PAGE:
That Velma Hart eloquently, but with a tinge of alarm, spoke her mind could not be more troubling--near and long-term--for Mr. Obama. The media jumped on it as a Joe the Plumber moment. I don't see the analogy. It was Mr. Obama--in a revealing gaff during an impromptu run in--who told Joe that he intended to spread the wealth. Joe, and the cameramen, just happened to be at the right place at the right time. To the contrary, it was Velma who made her case; convincingly. And did so in what was a carefully staged and controlled "promote the president" Town Hall. So much for the best of plans. Velma's no Joe the Plumber. She's far better, and will endure.

Velma, who happens to be black--making her the consummate messenger, delivered her short, no nonsense lesson in plain ol' American English. Having written an Executive Summary or two in my day, I came up with a two-word summation: She's pissed.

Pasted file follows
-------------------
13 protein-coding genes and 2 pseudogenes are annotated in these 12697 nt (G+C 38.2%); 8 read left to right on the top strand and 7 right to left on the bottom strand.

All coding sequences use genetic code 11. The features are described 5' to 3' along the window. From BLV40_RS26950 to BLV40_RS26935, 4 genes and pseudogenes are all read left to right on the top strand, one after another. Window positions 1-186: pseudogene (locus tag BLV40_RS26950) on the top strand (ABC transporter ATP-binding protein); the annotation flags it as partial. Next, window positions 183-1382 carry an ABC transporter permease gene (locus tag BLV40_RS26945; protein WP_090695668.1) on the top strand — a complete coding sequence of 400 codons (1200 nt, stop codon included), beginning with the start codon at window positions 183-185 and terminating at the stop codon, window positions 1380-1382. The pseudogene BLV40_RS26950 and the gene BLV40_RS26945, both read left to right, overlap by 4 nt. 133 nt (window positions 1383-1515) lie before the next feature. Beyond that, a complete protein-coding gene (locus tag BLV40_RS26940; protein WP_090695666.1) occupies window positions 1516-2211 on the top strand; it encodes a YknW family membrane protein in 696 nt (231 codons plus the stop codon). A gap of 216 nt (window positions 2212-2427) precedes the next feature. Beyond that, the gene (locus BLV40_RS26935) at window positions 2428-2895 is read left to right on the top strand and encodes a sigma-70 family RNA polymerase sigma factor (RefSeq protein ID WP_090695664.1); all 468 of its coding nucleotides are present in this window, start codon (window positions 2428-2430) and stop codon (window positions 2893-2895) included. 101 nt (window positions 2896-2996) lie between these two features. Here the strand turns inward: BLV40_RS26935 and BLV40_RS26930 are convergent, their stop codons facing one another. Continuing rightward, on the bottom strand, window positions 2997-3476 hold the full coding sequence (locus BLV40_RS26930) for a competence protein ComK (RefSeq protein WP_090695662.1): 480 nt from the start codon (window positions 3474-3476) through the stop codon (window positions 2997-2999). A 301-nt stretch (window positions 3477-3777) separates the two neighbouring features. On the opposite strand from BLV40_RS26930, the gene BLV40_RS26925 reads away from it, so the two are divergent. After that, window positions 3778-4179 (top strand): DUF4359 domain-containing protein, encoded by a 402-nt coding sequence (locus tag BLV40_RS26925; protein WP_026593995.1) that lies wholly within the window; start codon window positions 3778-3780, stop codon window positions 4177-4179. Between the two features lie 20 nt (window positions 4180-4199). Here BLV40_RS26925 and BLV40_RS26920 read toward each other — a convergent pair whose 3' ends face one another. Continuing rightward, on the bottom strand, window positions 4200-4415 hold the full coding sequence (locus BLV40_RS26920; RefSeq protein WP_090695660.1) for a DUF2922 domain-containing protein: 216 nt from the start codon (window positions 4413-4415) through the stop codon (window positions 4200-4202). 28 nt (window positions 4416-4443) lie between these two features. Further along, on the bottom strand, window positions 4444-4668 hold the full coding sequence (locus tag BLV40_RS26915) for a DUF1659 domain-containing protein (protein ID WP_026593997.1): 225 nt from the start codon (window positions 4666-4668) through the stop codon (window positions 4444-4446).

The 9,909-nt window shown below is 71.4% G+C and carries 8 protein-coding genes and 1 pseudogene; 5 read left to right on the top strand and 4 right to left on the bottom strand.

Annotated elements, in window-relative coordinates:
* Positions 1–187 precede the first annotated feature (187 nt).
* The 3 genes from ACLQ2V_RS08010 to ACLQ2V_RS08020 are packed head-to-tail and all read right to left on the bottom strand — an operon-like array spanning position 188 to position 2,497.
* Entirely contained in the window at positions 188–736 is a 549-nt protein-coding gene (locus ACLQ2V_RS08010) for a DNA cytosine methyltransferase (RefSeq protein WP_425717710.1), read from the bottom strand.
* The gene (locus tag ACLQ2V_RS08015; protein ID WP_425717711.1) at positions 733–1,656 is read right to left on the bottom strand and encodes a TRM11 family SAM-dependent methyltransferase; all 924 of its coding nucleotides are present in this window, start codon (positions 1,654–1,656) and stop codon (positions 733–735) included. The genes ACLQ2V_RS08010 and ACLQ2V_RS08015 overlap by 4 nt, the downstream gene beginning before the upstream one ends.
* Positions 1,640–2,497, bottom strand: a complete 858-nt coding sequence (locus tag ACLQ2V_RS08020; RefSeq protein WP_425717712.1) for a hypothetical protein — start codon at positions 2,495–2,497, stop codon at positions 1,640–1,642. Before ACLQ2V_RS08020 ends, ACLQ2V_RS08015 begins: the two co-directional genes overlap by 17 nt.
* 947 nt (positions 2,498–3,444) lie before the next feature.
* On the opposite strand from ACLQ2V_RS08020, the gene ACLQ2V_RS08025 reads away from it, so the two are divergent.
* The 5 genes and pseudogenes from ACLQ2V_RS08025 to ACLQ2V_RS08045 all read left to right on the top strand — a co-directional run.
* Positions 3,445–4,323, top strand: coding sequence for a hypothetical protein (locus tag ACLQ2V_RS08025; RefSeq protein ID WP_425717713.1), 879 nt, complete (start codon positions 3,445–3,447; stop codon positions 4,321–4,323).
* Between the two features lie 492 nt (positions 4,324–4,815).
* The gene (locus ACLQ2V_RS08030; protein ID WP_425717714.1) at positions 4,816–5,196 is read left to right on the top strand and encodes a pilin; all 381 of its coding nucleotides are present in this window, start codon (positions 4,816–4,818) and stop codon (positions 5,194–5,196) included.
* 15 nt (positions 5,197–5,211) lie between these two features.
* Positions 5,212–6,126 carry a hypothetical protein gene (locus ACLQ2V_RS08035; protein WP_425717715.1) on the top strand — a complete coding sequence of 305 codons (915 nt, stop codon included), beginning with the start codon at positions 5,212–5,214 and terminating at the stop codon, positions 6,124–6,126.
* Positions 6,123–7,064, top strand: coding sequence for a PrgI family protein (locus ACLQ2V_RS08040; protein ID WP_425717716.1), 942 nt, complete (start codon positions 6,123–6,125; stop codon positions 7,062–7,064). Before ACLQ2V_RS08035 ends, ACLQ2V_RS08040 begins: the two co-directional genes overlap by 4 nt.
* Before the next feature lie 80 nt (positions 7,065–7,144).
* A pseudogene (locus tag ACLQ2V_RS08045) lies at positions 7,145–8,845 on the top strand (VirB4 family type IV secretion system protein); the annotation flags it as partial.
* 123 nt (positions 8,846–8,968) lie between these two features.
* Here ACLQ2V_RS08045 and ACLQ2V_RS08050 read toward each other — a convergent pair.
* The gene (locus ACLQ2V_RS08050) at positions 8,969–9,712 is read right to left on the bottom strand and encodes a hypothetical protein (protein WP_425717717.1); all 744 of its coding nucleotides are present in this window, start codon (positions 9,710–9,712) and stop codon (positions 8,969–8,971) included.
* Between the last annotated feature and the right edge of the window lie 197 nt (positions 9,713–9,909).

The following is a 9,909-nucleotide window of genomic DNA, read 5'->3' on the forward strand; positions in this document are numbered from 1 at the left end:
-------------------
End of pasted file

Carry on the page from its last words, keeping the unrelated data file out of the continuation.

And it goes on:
As she said, she's waiting. But not for Mr. Obama's raised hand sporting two fingers shout to the White House barkeep, "Yo, Mac, dos cervezas por favor" and cozy lawn chair time. No, sipping suds while pontificating will not solve this one. What Velma's waiting for is the better life promised. And she's not alone. Think tens of millions just like her, too, await the promised better life. 

A concerned Velma understands economics and believes her family's future is precarious--her words made that clear. A restless America understands economics and believes her future is precarious--unemployment, a disastrous housing market, and skittish consumer behavior proof enough.

Mid-term elections near--too near for some ... not near enough for others.

Regardless, we wait while the vainglorious professor lectures on and feigns interest in an unworthy student body.

But, we'll see. The unworthy are unhappy and rebelling. That's not good for professors or presidents. When all said and done, there just may be another surprising professorial and presidential "teachable moment."

Yes, we'll see.

Thank you, Velma.